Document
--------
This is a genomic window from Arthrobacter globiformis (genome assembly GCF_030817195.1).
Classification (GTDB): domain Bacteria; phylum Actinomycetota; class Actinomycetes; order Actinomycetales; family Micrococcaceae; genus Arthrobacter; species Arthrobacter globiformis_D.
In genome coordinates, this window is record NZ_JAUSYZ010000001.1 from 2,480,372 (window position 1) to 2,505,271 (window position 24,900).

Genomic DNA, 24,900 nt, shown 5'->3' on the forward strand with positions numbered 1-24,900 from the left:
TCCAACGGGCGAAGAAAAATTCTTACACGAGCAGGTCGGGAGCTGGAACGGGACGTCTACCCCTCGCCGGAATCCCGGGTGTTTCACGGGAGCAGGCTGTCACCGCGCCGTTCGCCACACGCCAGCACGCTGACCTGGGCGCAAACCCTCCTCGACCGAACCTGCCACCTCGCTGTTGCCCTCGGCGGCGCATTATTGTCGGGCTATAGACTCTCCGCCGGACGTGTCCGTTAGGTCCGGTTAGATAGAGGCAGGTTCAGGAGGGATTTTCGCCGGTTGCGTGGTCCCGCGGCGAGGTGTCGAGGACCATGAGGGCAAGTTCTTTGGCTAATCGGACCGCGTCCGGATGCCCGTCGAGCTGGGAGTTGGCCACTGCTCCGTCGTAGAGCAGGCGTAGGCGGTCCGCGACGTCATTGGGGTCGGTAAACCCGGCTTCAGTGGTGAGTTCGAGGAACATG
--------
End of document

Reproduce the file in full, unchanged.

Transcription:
This is a genomic window from Arthrobacter globiformis (genome assembly GCF_030817195.1).
Classification (GTDB): domain Bacteria; phylum Actinomycetota; class Actinomycetes; order Actinomycetales; family Micrococcaceae; genus Arthrobacter; species Arthrobacter globiformis_D.
In genome coordinates, this window is record NZ_JAUSYZ010000001.1 from 2,480,372 (window position 1) to 2,505,271 (window position 24,900).

Genomic DNA, 24,900 nt, shown 5'->3' on the forward strand with positions numbered 1-24,900 from the left:
TCCAACGGGCGAAGAAAAATTCTTACACGAGCAGGTCGGGAGCTGGAACGGGACGTCTACCCCTCGCCGGAATCCCGGGTGTTTCACGGGAGCAGGCTGTCACCGCGCCGTTCGCCACACGCCAGCACGCTGACCTGGGCGCAAACCCTCCTCGACCGAACCTGCCACCTCGCTGTTGCCCTCGGCGGCGCATTATTGTCGGGCTATAGACTCTCCGCCGGACGTGTCCGTTAGGTCCGGTTAGATAGAGGCAGGTTCAGGAGGGATTTTCGCCGGTTGCGTGGTCCCGCGGCGAGGTGTCGAGGACCATGAGGGCAAGTTCTTTGGCTAATCGGACCGCGTCCGGATGCCCGTCGAGCTGGGAGTTGGCCACTGCTCCGTCGTAGAGCAGGCGTAGGCGGTCCGCGACGTCATTGGGGTCGGTAAACCCGGCTTCAGTGGTGAGTTCGAGGAACATG